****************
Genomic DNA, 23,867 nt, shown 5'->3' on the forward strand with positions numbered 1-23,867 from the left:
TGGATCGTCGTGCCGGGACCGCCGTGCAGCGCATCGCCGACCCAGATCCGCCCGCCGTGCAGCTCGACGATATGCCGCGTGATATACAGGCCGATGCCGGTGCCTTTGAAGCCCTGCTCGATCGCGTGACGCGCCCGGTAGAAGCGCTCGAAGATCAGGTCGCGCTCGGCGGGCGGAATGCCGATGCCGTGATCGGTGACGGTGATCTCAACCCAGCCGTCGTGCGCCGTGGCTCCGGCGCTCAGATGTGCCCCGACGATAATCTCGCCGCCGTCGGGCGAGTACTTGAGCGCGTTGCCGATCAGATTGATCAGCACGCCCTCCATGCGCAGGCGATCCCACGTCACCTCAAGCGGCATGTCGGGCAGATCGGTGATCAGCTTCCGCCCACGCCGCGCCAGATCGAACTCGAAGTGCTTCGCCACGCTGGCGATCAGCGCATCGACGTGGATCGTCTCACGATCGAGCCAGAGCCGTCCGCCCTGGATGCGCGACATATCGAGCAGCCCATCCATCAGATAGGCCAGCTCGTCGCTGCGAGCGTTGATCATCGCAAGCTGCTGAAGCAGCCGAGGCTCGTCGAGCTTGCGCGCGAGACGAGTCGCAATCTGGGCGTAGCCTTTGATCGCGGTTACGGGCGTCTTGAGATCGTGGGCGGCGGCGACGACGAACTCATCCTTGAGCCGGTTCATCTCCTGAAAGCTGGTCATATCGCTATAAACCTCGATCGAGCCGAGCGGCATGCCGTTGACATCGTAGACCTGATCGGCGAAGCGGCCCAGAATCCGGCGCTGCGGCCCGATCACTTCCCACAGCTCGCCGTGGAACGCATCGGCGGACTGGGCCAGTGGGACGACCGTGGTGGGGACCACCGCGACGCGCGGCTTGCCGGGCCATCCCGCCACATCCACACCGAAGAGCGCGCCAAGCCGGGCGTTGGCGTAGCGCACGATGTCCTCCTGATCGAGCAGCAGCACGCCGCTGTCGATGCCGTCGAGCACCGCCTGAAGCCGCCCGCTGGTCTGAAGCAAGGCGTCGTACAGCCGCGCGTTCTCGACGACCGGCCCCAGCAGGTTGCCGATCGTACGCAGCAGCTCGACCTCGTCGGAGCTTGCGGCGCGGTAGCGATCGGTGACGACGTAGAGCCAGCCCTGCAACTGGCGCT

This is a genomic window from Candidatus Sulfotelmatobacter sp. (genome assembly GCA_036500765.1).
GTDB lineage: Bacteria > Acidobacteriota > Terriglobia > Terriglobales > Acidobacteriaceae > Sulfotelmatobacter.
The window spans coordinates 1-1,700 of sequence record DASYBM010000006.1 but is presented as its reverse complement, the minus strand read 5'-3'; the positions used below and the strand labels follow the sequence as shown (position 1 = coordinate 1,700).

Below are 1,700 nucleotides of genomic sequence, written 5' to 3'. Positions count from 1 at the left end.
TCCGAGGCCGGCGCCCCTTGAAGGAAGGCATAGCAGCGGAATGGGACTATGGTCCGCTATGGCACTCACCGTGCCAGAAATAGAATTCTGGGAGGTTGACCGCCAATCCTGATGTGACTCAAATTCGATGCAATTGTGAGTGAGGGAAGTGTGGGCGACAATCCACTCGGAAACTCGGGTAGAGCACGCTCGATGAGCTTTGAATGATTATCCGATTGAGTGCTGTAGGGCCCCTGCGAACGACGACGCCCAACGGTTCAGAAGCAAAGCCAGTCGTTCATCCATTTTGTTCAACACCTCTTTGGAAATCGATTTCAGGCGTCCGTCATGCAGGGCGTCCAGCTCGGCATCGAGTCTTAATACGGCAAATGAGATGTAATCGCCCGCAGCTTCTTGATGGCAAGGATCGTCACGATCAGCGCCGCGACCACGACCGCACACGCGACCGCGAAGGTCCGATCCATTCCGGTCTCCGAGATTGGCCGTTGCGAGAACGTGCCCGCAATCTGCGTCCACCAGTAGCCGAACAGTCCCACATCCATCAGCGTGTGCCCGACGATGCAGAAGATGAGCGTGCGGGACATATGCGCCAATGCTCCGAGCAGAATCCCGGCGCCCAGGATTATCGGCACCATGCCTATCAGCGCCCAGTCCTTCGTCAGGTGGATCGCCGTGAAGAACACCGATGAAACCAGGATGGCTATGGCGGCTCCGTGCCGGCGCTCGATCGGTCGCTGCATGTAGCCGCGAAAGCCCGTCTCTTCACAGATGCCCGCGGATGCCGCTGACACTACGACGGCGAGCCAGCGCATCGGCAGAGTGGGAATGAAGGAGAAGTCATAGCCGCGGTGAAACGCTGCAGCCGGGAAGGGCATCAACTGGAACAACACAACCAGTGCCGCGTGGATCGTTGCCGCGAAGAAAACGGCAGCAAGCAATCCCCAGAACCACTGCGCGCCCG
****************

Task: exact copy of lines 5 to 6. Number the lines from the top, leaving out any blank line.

The window spans coordinates 1-1,700 of sequence record DASYBM010000006.1 but is presented as its reverse complement, the minus strand read 5'-3'; the positions used below and the strand labels follow the sequence as shown (position 1 = coordinate 1,700).

Below are 1,700 nucleotides of genomic sequence, written 5' to 3'. Positions count from 1 at the left end.